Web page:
Europe is about to take another big step on the road to over-the-counter (OTC) derivatives reform with the start of mandatory reporting on February 12. From that date, all derivatives conducted by European firms will need to be reported to regulators via a repository authorised by the European Union, bringing further transparency to the market – a goal that ISDA fully supports.
It hasn’t been an easy journey, though. The major derivatives dealers have been reporting to repositories for some time, well before the mandates came into force, and market participants had to meet reporting obligations under the Dodd-Frank Act last year. But European derivatives users have had to get to grips with a set of rules very different to those implemented in the US. For one thing, both counterparties to the trade have an obligation to report, creating all manner of challenges over who generates the unique trade identifier (UTI) for each transaction and how it is communicated to the other counterparty in time to meet the T+1 reporting time frame. Firms can delegate their reporting to a dealer or to a third party, but they still retain the obligation to ensure those reports are accurate. Any mistakes by the delegated party and the counterparty is on the hook – a potential liability many are uncomfortable with.
The scope of the rules is also much, much broader, capturing all asset classes without any phasing and both OTC and exchange-traded derivatives – the latter inclusion requiring huge amounts of work to adapt the systems and processes developed for Dodd-Frank. This had to be completed in a relatively short amount of time too: it was only confirmed the reporting mandate would apply to exchange-traded derivatives from day one in September 2013.
A number of technical issues have also plagued preparations. There has been little regulatory guidance on a system for UTI generation, leaving the industry to develop its own proposal. That proposal hasn’t been formally endorsed by regulators, however, causing some counterparties to develop idiosyncratic approaches. On top of that, only a fraction of the derivatives user base has applied for a legal entity identifier, a 20-digit code essential for continued trading of derivatives from February 12.
The reports themselves are also proving challenging. Several required data fields are unique to European rules, such as the type and version of any master agreement used – and this information is not currently supported by middleware providers. A lack of guidance over whether to report data subject to strict privacy laws, how to treat uncleared trades that are subsequently cleared and therefore split into two new transactions, whether the notional amount field should be updated over time, and how to deal with complex and bespoke trades where firms may use different booking models have all added to the challenges.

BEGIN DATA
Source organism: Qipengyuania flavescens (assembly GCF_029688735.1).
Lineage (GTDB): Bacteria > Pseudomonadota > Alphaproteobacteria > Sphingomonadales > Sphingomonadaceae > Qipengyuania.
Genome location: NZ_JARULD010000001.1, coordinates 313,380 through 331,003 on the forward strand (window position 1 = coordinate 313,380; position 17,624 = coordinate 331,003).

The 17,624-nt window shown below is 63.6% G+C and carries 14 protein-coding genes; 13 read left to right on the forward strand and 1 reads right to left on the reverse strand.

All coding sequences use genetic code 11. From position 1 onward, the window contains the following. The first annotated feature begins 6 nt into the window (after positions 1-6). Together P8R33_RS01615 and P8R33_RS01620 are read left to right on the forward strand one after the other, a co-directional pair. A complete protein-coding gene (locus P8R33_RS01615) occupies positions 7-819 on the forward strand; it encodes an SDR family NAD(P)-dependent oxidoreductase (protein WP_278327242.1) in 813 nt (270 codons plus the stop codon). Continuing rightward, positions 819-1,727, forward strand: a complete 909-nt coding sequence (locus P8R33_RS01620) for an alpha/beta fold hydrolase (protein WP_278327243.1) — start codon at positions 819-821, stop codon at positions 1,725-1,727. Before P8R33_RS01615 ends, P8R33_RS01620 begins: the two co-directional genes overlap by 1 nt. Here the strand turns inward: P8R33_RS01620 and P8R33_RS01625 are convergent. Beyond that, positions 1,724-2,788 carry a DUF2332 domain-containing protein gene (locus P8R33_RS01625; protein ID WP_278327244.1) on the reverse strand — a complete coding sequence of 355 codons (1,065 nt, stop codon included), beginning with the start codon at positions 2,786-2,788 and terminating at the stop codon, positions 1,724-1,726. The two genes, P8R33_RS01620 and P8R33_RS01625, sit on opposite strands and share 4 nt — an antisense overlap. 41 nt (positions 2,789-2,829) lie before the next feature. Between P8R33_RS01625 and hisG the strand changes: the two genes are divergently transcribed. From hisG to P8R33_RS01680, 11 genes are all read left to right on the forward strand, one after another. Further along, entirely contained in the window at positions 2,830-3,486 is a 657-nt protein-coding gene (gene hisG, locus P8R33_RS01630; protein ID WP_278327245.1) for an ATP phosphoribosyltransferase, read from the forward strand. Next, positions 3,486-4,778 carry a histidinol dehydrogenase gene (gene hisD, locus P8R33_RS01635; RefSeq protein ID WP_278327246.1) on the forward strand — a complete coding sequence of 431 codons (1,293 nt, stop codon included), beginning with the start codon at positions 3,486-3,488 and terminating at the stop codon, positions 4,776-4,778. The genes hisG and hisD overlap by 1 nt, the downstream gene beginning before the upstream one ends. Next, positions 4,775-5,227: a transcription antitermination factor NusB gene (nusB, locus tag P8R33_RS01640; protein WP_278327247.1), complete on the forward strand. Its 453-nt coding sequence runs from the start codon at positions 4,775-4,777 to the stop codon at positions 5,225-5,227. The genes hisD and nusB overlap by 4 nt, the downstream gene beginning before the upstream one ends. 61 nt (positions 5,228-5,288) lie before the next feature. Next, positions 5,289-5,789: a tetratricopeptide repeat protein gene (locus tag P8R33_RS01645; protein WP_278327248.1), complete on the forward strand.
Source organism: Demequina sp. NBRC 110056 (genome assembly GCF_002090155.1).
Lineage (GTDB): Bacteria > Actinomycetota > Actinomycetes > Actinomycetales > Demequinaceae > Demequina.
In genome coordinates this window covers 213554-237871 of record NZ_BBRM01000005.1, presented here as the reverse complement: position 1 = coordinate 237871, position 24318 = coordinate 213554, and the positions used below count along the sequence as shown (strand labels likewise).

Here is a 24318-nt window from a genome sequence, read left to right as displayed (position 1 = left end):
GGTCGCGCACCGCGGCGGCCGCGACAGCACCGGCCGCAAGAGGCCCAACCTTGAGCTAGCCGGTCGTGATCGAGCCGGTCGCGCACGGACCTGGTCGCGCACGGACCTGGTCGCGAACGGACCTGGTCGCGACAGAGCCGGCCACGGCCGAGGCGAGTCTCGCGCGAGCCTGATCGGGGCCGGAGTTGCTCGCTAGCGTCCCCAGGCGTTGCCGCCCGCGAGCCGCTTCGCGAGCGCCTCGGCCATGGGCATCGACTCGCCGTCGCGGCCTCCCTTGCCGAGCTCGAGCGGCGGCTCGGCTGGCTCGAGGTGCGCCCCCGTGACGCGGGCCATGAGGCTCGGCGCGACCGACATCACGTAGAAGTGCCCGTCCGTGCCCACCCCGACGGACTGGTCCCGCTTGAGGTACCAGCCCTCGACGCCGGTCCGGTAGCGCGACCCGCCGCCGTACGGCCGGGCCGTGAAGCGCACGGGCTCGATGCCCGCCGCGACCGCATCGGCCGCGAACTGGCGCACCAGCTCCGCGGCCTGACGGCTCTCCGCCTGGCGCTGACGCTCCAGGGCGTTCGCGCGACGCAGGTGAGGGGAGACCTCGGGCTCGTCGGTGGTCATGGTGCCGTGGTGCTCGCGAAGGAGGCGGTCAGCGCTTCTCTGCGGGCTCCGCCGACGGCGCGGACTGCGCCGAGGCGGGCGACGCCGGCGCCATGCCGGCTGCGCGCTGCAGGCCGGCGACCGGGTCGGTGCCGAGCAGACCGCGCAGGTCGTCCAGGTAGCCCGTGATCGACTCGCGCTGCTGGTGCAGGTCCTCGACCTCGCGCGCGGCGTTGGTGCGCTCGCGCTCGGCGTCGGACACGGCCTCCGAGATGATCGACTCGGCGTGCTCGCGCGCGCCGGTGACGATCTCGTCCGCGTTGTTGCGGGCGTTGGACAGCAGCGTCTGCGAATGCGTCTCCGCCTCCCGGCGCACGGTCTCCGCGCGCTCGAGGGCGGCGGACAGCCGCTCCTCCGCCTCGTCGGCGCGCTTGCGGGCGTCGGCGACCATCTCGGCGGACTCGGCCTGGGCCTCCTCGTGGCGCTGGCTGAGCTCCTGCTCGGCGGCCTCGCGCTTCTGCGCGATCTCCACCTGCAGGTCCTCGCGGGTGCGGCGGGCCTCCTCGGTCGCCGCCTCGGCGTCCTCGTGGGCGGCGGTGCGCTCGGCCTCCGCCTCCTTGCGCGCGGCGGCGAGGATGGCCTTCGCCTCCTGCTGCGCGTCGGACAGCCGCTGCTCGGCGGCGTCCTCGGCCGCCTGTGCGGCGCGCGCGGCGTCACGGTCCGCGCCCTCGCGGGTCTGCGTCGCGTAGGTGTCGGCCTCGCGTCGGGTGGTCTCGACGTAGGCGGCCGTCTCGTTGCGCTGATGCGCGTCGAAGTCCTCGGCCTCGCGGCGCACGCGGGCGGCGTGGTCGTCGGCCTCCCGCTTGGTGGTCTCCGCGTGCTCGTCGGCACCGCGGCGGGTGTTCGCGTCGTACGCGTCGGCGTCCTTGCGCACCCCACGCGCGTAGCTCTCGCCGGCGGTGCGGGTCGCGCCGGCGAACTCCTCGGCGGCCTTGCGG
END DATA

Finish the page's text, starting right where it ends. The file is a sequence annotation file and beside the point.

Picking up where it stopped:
But there are bigger issues here: the sheer volume and inconsistency of data collected by global repositories all over the world. Commodity Futures Trading Commission commissioner Scott O’Malia frequently raised concerns last year about a lack of consistency in how US firms are reporting data and differences in how the various repositories collect their information. This is likely to get worse as more reporting mandates come online, all with their own, unique requirements, and new domestic repositories are authorised.
An initiative championed by the Financial Stability Board (FSB) will hopefully pull together all this data in a consistent format, enabling regulators to get a clear view of the market and spot a build-up in systemic risk – the original intent of the original Group of 20 mandate. The FSB published a consultation document on February 4, which outlines some of the potential models for data aggregation. But until a viable mechanism is up and running, no-one will have the full picture. Given the time, expense and resource that everyone – dealers, end-users and infrastructure providers – have put into meeting the mandates, it is disappointing a global framework for consistent data reporting wasn’t put in place by regulators from the start.
ISDA has tried to help throughout the process, proposing that the ISDA taxonomy be used as the basis for product identifiers and coordinating work on the industry UTI proposal. A further initiative will also help increase transparency, with the launch of a new portal (see screenshot below) that pulls together information currently available on interest rate and credit derivatives in a easy-to-digest and transparent format. You can access the ISDA SwapsInfo website by clicking here.